We’ve also had a number of Resource Roundups, where we put together a page full of the previous week’s interesting links or resources to share. If you have any to contribute please do! We’d love to hear from you, either email or on social media. Socmed. The cool kids are calling it socmed these days.
Phew! All that in one month! It’s been quite a ride. And that’s just on the site! Our co-directors have been busy doing other things too, like: Liah has been to the Australian Computer Society’s International Women’s Day breakfast on March 8th, along with about 200 other people. Lisa Poulton (IBM’s Executive Coach) was the keynote speaker and gave a presentation on building your personal brand. As dry as that sounds, Liah didn’t even puke a little bit, as Lisa went on to explain that personal branding is a skill relevant to everyone, and that it’s simply a matter of identifying what you stand for, so you can then articulate it effectively to others. Well that’s not so gross! She identified a 5 step recipe for building your personal brand that we thought we’d share:
- Build self-awareness – Look for patterns in the way you respond to things. It will help you manage yourself in stressful situations, and help you identify things you do well.
- Reputation – What are you known for? What is attracting or detracting about these things?
- Acquire feedback – Ask someone you trust.
- Network – Build relationships, think about how you can add value.
- Differentiate yourself – Choose a mentor — look for someone who is doing what you do more successfully.
On the 11th of March Liah went (by herself, as Leena was miserable and full of fetus) to the first ever meeting of the Disreputable Order of Hopperites, which we’re both really excited about. It’s a regular and laid-back women-in-tech meet up, with a technical, non-corporate focus that meets monthly for some short talks, followed by dinner. That night, Liah learned about “irradiating human skulls for fun and profit”, thanks to Dr Maia Sauren! She presented her research on the effects of anatomic variations in the human head on the safety of using mobile phones. Among the other talks that night, organiser Skud Bailey talked about Pear, her matchmaking tool for pair programmers. It was developed for her project, GrowStuff, to solve the tricky problem of matching up programmers across varying timezones and availability.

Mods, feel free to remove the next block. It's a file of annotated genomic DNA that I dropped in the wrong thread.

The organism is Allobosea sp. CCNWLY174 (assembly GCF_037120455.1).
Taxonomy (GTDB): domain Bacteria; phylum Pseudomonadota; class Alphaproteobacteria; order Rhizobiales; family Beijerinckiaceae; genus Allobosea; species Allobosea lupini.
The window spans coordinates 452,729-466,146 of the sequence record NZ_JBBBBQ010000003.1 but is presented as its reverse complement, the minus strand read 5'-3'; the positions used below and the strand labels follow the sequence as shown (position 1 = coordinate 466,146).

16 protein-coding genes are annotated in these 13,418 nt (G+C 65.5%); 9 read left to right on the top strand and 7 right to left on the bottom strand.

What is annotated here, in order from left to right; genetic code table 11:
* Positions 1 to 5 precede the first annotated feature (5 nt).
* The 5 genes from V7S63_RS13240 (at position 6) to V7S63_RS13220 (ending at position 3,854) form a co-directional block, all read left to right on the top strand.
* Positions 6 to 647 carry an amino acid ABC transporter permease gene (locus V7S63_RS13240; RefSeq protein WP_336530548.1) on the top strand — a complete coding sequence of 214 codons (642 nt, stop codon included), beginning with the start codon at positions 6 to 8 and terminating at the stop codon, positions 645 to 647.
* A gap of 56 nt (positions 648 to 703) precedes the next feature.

Leena made a people on March 19th, and has been a little busy since then! But since the birth of her second son, she’s taken him to a few fun events. Firstly, at a week old, Toby went to ACMI (The Australian Centre for the Moving Image) to see Re:Play “Indie Development: Exploring the Fringe”, presented by ACMI and the Freeplay Independent Games Festival, where he explored what’s happening beyond the mainstream, and how independent development differs from studio systems, and the effects that has on creativity and individual processes. It was chaired by the wonderful Laura Crawford, and featured insights from Andrew Brophy, Yangtian Li, and the lovely chap known around these parts as “Farbs”. It’s available on podcast here.
At two weeks old, Toby went to his first feminist event! Cherchez La Femme is a monthly feminist discussion evening organised by the totally rocking Karen Pickering. Each month has a different theme, and 3 wonderful panelists joining her on stage to discuss the theme through a feminist lens. March was exploring Feminism and Music, and we were even treated to a live performance by two of the panelists, Rebecca Perkins and Georgia Fields. Among them was Kate Welsman (RRR’s own Systa BB), who explained the importance of acknowledging how stupid the term “World Music” was. Her exasperation was reminiscent of asking “ARE GAEMS ART?!” to a group of games academics or developers. Cherchez La Femme is also available on podcast.
We really hope you’ve enjoyed this amazing line up so far, April is looking great with Cat Musgrove sharing her experiences of going from a large studio (like, really freaking large) to a small indie arrangement, and Widget starting to throw out some questions to our fledgling community! Thank you for all your support, and we’d love to hear from you how you think we can improve, what you’d love to hear about, or whether you have something to share. We’re really excited to watch Widget find its feet and can’t wait to see the shape it ends up being.
After an amazing amount of content in our opening month, we need your help to keep that momentum going! Please contact Leena@widgetau.org if you would like to contribute an article to us, sharing some of your wisdom with a community of awesome girls and women. We’re a little light on, so it’s time to start thinking about things you’d like to pass on, or write ups about events (GDC, Different Games Conference, anything going on locally for you), or books, courses (can anyone vouch for the quality any of the online free single-subject courses? Coursera etc?) and even discussions you’ve had with fellow women in tech or development. Share the knowledge, share the love!